Dr. Mark Douglas

Past conferences covered the themes of “Bible and Empire” in 2015 and “Migrations and Border Crossings” in 2019. Having presented at the 2019 conference, Krehbiel was eager to return this year for the chance to connect her work on migration with climate change. The ecumenical gathering gave her the opportunity to highlight an overdue but important alliance happening between the two advocacy worlds of environmentalism and immigration rights.

According to a recent report, “Addressing the Protection Gap — Human Mobility and Climate Change in International Frameworks,” from Bread for the World Germany, Climate change, its related hazards, including extreme weather events and slow-onset events, pose a major threat to the existence of poor and vulnerable communities who have contributed the least to global warming.”

The January 2023 report was published in response to another report by the Intergovernmental Panel on Climate Change to highlight how the panel’s study of impact, adaptation and vulnerability of communities related to climate change confirmed what nonprofits and activists in the “Global South had been saying all along” that climate change, migration and displacement are inextricably linked. What’s necessary is a coordinated effort between those working to alleviate the effects of climate change and those working to better address the causes, concerns and resettlement issues of migrants and refugees.

The Rev. Dr. Bill Brown of Columbia Theological Seminary presents on Creation care themes in the Hebrew Bible. (Photo by Beth Waltemath)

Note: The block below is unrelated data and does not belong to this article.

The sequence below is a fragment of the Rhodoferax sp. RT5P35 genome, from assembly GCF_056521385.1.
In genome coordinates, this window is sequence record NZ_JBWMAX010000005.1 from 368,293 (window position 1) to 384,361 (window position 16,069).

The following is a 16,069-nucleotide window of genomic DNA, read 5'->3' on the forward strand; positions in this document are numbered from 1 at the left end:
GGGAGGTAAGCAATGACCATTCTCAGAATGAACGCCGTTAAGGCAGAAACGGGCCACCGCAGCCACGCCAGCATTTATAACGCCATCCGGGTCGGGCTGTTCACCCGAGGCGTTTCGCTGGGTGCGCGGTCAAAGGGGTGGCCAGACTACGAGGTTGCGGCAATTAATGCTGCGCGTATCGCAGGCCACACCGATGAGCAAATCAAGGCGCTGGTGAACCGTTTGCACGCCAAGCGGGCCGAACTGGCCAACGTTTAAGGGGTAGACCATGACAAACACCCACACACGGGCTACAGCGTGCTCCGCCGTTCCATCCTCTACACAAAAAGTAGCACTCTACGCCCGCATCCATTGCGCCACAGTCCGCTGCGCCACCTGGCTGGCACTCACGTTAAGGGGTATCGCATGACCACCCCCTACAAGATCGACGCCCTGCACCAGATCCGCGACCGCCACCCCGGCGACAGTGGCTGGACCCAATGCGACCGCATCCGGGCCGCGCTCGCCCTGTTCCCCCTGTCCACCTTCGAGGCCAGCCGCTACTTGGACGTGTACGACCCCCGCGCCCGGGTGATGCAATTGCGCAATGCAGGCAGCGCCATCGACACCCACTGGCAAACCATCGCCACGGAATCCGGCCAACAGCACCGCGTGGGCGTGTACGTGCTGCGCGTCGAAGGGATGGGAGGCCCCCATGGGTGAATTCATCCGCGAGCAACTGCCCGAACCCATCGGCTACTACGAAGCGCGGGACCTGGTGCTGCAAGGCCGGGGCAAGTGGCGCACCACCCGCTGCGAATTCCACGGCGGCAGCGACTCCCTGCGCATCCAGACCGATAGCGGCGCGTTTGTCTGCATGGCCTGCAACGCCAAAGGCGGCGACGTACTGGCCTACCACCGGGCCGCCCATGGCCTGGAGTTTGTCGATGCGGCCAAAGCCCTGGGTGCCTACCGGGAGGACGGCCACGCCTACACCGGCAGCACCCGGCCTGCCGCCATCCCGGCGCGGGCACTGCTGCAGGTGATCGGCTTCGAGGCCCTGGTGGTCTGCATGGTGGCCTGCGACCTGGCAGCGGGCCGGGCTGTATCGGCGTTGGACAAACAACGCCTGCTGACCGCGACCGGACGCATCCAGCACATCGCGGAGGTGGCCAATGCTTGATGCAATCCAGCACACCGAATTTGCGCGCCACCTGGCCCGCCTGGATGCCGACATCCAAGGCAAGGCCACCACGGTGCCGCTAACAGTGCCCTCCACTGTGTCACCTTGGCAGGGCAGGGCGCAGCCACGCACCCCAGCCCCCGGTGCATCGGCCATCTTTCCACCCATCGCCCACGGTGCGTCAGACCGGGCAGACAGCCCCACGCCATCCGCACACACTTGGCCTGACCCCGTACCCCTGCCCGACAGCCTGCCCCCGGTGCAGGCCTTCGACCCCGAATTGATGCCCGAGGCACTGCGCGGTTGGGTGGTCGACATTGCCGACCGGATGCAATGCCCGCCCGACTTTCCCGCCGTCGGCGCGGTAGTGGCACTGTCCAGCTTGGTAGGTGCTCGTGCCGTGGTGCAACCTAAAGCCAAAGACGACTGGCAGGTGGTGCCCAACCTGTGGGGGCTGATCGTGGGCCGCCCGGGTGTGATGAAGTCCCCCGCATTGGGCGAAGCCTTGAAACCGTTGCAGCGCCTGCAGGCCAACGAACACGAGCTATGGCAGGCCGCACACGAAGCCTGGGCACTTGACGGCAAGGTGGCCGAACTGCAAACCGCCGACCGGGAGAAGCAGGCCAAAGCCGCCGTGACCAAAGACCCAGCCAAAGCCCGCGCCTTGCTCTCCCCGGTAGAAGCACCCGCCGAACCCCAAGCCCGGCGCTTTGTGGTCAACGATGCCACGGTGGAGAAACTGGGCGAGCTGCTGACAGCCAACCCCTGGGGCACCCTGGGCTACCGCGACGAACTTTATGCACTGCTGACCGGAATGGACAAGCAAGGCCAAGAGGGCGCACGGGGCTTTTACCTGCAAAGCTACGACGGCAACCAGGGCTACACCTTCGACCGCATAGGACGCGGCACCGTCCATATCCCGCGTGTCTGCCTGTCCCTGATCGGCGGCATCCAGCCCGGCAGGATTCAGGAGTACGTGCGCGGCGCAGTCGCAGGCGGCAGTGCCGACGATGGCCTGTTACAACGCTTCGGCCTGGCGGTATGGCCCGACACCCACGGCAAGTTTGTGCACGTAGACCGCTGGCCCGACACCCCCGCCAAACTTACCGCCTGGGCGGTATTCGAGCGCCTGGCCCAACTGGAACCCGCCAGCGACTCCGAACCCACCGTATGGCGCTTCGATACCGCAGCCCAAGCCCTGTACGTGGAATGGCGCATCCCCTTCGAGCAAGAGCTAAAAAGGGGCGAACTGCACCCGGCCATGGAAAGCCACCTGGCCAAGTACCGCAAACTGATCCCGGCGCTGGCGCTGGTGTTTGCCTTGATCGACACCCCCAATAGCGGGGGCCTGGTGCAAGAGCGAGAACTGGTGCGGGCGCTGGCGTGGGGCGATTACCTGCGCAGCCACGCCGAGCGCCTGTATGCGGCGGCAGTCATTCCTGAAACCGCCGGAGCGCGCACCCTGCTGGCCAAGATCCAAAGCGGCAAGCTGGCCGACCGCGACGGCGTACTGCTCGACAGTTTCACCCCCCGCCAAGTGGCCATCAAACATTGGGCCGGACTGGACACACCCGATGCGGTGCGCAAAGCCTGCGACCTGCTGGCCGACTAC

Krehbiel’s workshop explored the impact of climate change on forced displacements, the human rights challenges and the role of faith communities in responding to these concerns. Her presentation included recent examples of consultations on displacement in Latin America and the Caribbean addressing the impacts of climate change and their humanitarian and advocacy responses. After highlighting the Migration Accompaniment Ministries, mandates of Presbyterian Disaster Assistance and PDA’s relationship with the Actions by Churches Together (ACT) Alliance, Krehbiel introduced important terminology regarding forced and voluntary migration, historical conventions around refugee rights, U.S. laws and current stances of the U.S. Department of State.

Krehbiel focused on the environmental degradation that drives people to migrate away from lands bombarded by cycles of droughts, floods and other natural disasters or depleted by corporate deforestation and monocultural farming that render these areas unsustainable for agriculture and human life. She emphasized the lack of protection in current policy for migration due to these slow-onset aftermaths of climate change.